He’s tired and wired all at once. His shoulders ache with the tension brought on by the bennies, and his teeth have worn down to nubs. He can hear them grind even through the soothing tones of the in-cab entertainment system, which is currently broadcasting soft piano paired with roundish blue-green shapes.

Sixteen hours, eight minutes, forty-nine seconds.


Black Static 60 Out Now

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Black Static is published at the same time, and in the same format, as Interzone. Issue 60, the tenth anniversary issue contains new dark novellas and novelettes by writers who published their very first stories here: Carole Johnstone, Tim Lees, Ray Cluley, and Stephen Hargadon, with a guest editorial by the legendary Mick Reeks. The cover art is by Ben Baldwin, who also began his career here, as did Lynda E. Rucker who's now in every issue with her Notes From the Borderland column. Other features include Into the Woods by Ralph Robert Moore; Case Notes by Peter Tennant (book reviews and an in-depth interview with Daniel Mills); Blood Spectrum by Gary Couzens (film reviews). Story illustrations are by Ben Baldwin, Jim Burns, Richard Wagner, and others. To take out a discounted subscription to Black Static, or Black Static + Interzone combined, please visit this website's shop.

Potential subscribers outside the UK should note that six issues of 12-issue subscriptions have absolutely no postage added: you'll pay exactly the same as a UK subscriber.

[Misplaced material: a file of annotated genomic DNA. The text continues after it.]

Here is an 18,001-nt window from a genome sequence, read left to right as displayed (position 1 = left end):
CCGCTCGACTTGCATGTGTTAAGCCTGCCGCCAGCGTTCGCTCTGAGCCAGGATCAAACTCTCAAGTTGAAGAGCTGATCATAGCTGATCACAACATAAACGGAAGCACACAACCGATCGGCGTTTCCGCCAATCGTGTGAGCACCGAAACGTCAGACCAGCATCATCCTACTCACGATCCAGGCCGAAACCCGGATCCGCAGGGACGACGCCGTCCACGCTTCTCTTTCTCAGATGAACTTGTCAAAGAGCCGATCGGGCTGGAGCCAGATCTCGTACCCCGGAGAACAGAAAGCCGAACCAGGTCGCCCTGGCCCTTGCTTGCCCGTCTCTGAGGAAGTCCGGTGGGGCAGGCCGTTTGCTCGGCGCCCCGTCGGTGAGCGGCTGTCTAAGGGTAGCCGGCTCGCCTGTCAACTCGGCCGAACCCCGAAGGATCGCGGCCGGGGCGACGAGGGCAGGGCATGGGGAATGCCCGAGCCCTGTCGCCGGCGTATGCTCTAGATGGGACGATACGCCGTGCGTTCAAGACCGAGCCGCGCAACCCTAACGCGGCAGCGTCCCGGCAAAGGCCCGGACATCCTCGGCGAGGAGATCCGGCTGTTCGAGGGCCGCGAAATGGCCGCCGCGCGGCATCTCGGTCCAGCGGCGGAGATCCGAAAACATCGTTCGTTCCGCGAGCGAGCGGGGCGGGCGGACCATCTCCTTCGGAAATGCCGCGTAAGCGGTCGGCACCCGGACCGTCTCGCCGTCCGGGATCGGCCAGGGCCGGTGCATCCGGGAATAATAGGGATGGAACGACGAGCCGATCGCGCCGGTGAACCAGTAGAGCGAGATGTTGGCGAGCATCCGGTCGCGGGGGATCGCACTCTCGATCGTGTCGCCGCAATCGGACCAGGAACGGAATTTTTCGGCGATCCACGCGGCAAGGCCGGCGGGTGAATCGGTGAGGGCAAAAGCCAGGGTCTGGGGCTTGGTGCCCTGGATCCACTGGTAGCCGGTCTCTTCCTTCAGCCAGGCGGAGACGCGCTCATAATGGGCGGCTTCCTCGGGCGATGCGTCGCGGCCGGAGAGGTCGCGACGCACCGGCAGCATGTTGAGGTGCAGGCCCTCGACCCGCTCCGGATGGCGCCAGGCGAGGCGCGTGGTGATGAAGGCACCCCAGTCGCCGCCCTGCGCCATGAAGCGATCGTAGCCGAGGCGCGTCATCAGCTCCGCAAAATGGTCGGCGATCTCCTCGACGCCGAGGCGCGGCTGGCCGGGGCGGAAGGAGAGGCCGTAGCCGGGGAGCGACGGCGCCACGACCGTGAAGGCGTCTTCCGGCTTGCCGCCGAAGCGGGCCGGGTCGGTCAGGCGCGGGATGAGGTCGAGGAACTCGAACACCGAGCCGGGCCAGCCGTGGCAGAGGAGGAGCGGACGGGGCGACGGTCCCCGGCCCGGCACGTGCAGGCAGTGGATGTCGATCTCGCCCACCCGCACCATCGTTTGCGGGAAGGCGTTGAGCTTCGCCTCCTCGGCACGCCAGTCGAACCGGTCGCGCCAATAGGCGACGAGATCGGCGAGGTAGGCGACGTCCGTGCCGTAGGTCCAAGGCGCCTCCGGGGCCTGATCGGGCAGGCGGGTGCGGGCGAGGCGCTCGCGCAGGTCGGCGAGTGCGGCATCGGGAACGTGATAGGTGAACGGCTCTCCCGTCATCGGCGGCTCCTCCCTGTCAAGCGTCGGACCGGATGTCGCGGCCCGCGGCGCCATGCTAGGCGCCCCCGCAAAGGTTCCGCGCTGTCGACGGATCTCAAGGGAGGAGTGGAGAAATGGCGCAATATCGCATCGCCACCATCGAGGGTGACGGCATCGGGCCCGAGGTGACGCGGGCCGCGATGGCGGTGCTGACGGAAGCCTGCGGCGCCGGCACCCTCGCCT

New subscribers can get this issue free by using "BS60 FREE" as your Shopper's Reference during checkout. The same offer applies to Interzone (use "IZ272 FREE") and a dual subscription to both magazines (use "IZ272 + BS60 FREE").



Andy Hedgecock

Brian W. Aldiss: Present Readership Excepted
A Personal Recollection

Many years ago I heard Pat Kane conduct a clumsy interview with Brian Aldiss on Radio 4: Kane was treated to a polite but emphatic battering. So when I was asked to interview Aldiss for The Third Alternative in 2003, I was a little nervous. I needn’t have worried: he didn’t suffer fools gladly, including this fool – “nonsense, move on” – but he was generous with his time and profligate with his witty asides, and he went out of his way to offer encouragement.  He had a combative attitude to consumerism, corporate greed, religion, literary snobbery and – occasionally – science fiction and its ‘communities’.

Future Interrupted: Use Your Allusion